Mabson said they set up a video recorder and let it run continuously day and night for 2 weeks, which allowed them to monitor what kind of smoke was coming out of the facility’s smokestack. They would then analyze the pictures and see how many times a “smoke event” occurred and how long they lasted based on the video recording.

Maryland does not have any air monitoring set-up to gauge the level and extent of hazardous pollutants coming out of the incinerator, Mabson explained. Instead, the state has defined a simplistic way to identify an unpermitted pollution event based on the color of the smoke.

“The smoke is supposed to appear clear, white steam. Anytime it has a more black, gray color, which looks more like soot or the smoke coming out of a chimney, that is indicative of a violation because that means incomplete combustion of the medical waste,” Mabson said. Inefficient burning of biohazardous waste can imperil human health inside and outside the facility.

The results from the citizen-led monitoring were shared with MDE as evidence of continuing violations, Mabson said.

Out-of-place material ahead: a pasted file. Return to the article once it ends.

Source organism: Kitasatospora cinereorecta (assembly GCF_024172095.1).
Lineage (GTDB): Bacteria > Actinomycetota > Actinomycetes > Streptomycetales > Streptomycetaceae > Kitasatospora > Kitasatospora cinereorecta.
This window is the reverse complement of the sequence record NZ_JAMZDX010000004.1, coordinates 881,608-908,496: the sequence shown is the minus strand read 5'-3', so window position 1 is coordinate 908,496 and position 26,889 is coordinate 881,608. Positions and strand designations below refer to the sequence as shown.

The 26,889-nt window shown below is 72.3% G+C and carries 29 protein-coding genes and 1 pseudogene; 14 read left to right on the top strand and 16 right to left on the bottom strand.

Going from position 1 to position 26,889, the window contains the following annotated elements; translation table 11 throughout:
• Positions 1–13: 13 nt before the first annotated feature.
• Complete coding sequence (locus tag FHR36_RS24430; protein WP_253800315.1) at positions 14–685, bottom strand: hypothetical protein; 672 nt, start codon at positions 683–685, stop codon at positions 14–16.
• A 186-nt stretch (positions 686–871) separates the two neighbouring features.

Dr. Chris Heaney, a Hopkins professor who led the project, presented the findings at the council’s public hearing on March 20 alongside Meleny Thomas from the South Baltimore Community Land Trust.

The research team said it identified 27 black smoke events with an average duration of around 40 minutes. During the two weeks of monitoring, the black smoke events occurred almost daily, totalling around 17 hours between Feb. 21 and March 13. The research team analyzed 250 hours of footage to draw the conclusions. Residents observed similar violations in April and May as well.